As a mother, I can only imagine how devastating it would be to lose a child. So I was shocked and saddened when I heard that several young people had taken their own lives recently after being bullied for being gay — or because people thought they were gay.
No one should ever feel so hopeless or tormented that they take their own life. Bullying of any kind, for any reason, is unacceptable. As adults, it’s our responsibility to create a safe environment for our children. That includes setting an example of respect for one another — no matter our differences.
That’s why I’m writing to you today. In the wake of these terrible tragedies, thousands of Americans have come together to share messages of encouragement and hope with LGBT youth across our country who might be having a hard time in school or in their communities. And I wanted to share with you the video that Barack recorded to join his voice with all those who have told their own personal stories.
Middle school and high school can be tough for any kid. But it can be especially wrenching if you’re taunted or harassed by your peers, if you are made to feel worthless or alone because you don’t look or act like everybody else. And if you’re in that situation, it can be hard to imagine that things will ever change. But they will.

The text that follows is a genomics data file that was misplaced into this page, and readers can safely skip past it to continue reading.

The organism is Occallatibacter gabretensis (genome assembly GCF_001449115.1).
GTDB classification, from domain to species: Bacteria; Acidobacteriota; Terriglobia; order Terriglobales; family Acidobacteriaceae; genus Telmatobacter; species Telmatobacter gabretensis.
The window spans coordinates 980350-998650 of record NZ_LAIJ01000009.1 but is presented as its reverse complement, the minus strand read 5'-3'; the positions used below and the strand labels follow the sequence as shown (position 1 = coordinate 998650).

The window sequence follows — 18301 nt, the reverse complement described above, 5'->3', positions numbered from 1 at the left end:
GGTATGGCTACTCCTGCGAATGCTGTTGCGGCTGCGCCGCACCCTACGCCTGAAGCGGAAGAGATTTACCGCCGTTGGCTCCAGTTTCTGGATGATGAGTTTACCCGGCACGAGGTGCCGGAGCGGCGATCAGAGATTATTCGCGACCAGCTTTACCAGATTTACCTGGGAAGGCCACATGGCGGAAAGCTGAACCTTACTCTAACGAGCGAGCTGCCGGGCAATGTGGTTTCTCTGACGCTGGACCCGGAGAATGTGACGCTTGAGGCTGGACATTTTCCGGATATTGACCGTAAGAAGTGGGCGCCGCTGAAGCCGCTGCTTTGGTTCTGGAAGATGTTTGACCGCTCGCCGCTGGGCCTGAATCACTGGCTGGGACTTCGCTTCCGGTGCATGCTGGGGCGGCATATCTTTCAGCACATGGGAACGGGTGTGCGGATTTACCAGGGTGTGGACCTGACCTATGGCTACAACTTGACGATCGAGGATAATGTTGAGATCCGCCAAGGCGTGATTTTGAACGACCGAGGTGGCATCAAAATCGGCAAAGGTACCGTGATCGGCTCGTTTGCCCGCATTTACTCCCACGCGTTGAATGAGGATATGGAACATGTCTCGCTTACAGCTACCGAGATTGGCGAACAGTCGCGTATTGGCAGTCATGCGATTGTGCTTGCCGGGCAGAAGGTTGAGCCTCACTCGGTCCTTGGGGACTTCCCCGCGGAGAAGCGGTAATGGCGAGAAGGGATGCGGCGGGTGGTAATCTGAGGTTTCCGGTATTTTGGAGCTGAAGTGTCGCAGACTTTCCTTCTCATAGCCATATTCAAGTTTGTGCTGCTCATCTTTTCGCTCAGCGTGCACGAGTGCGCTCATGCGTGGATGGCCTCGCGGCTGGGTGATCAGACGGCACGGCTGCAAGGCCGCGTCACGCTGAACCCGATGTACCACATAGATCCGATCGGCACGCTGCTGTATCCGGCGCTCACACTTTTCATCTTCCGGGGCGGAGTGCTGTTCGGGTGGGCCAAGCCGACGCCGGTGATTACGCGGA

If you’ve been bullied, you need to know that this is not your fault. There are adults — whether in your family, your school or your community — who can help. Most importantly, you need to know how special and valuable your life is not just to your family and friends but to the entire country. You truly have a bright future ahead of you.
If you’re a parent worried about your child being bullied, or a young person who’s being bullied by their peers and aren’t sure where to turn, you can learn more here:
Please take care of yourselves and of one another.
First Lady of the United States
“No Holds Barred: The Jewish view of homosexuality” by Rabbi Shmuley Boteach (The Jerusalem Post)